The hike to the summit of Chiricahua was exactly what I needed. I made a foray up Peak 9308 with some off trail travel but aside from that summiting Chiricahua and Flys was seriously just a beautiful ridge walk in the park. Considering my low level of fitness and activity, this was highly appropriate.

Beth Lakin and Sprocket. Summit Selfie

In the 12 mile hike, I didn’t quite hit 3,000′ of gain but I did check off another Arizona County Highpoint taking me to 80% on the list!

Badass

I’ve been called a badass a lot in the last few years. And to be clear, I don’t think I’m a badass. I think I’ve been gifted with an immense amount of straight up stubborn. Half of what I achieve, I do because it just needs to be done and I’m looking for the way I can do it by myself as cheaply (but nicely) as possible. Anyway, a thought occurred to me last night as I fell asleep:

When I was seventeen, I asked a guy to our tolo (apparently the PNW term for a Sadie Hawkins dance, thanks for the learn, wiki!). I had a black eye from a bad hop when I asked him but impetuous high school me didn’t let that stop me. My dad found the black eye bit alternately horrifying and really amusing. Fortunately, this guy was a baseball player and he said yes so it didn’t bother him too much. The dance was nice but nothing really came of it.

Over the following summer, we actually reconnected and went on a few dates, we (or at least I) had a lot of fun. I, however, was a massively awkward girl who had never kissed anyone and had no idea how to help him make the leap to so much as holding my hand. We went to homecoming together but it was massively awkward and I didn’t know how to make it better and thus it just ended.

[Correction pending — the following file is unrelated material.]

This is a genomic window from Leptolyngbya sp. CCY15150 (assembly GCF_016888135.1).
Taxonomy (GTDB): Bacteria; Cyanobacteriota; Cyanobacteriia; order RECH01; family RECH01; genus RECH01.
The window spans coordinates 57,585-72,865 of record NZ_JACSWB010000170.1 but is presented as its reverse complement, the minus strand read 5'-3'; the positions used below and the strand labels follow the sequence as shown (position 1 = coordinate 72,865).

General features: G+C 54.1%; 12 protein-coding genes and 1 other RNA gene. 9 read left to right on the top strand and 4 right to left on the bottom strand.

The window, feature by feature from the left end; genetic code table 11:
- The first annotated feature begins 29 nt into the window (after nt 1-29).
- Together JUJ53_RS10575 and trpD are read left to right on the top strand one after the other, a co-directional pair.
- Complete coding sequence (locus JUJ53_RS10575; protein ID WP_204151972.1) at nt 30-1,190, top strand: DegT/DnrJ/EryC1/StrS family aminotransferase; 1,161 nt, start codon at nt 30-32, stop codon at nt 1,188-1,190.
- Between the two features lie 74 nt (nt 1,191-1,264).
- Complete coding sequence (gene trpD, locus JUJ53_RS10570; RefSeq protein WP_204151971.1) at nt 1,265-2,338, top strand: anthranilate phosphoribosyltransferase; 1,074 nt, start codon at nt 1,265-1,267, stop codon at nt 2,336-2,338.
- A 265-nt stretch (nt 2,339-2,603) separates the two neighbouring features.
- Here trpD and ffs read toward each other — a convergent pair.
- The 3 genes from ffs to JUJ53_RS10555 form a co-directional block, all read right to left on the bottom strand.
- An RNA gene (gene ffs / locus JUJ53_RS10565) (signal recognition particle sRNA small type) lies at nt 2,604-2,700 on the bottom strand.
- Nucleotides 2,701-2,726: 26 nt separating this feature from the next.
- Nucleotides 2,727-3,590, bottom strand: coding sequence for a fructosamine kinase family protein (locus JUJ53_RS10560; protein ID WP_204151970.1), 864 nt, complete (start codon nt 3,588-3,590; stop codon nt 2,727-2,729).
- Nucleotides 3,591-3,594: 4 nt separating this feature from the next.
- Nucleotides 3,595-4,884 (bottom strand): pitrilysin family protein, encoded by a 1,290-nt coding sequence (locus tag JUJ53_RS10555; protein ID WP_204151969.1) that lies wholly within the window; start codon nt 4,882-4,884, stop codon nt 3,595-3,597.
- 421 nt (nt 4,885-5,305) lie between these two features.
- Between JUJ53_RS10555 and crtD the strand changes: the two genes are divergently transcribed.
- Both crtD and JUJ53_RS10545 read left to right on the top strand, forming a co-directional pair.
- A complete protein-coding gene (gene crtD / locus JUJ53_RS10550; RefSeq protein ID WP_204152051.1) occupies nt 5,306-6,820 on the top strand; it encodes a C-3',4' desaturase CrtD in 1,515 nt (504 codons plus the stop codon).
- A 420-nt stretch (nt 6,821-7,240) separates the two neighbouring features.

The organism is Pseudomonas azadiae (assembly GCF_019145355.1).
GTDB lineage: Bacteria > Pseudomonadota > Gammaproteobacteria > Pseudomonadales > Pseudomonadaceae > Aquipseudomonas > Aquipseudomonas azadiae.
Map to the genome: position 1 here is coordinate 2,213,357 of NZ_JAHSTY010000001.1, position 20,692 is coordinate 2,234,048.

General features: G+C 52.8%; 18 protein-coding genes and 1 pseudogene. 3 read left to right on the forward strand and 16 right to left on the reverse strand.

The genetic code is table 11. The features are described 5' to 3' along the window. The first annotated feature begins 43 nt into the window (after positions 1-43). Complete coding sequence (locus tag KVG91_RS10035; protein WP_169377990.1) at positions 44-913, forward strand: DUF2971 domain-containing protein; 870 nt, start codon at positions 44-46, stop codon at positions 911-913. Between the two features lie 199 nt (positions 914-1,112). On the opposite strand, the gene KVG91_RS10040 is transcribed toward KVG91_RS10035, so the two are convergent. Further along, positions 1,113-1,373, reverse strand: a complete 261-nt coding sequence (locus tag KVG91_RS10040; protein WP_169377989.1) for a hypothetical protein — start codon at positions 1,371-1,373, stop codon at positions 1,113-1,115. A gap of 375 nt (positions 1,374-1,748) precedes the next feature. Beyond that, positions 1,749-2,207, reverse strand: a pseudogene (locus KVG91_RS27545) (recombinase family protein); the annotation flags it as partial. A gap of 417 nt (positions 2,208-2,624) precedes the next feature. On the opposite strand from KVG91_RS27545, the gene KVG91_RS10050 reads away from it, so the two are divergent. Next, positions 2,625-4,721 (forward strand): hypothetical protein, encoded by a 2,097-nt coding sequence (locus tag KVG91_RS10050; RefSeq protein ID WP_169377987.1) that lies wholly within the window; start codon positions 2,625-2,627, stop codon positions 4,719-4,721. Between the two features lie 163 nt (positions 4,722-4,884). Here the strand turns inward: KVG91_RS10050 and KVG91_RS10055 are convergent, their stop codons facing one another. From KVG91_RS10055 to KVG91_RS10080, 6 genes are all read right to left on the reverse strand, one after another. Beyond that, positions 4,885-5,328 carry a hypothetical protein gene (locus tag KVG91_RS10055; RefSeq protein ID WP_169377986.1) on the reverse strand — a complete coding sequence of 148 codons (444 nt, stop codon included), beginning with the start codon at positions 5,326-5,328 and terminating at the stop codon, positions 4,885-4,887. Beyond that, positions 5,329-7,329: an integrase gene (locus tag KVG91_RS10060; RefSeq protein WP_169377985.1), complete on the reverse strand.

Bellarmine Prep Homecoming, 2001

The moment that I remembered last night was walking into CenturyLink Field (then Quest!) for a WSU football game that my aunt had given me tickets to. Mike was working for a construction company of some kind that summer. A prep school kid driving a late model Civic, this seemed slightly out of character but he jokingly but with a certain level of earnestness told me about the concrete truck driver who was a “badass.”

“That’s what I want to be when I grow up,” he said.

“A concrete truck driver or a badass?” I asked.

“A badass.”

“A badass, okay then.”

Maybe he grew up to be a badass, I don’t know. We never really hung out after that awkward homecoming. Facebook does tell me he grew up to be a stock trader that appears to live in a house and be pretty normal.

Embarrassingly, looking back, I mostly rolled my eyes at that comment. I couldn’t particularly see this guy, that I really quite liked, growing up to be a badass and it didn’t even occur to think about badassery in my own life. I definitely didn’t think to be a badass and kiss him. The word “badass” sounded kind of crass and redneck. At the time, I was planning a life saving the world from the horrors of climate change in academia, not living this life (I don’t even have words for what I’m doing).

I knew I was brash and a little bit obnoxious— another friend’s (shitty) boyfriend in response to something about me said, “Feminists are fat, ugly embittered women who can’t get a man.”A rather critical and religious classmate told me she could spot me flirting “from across the quad” (which is hysterical because… see, I think I scared the high school boys).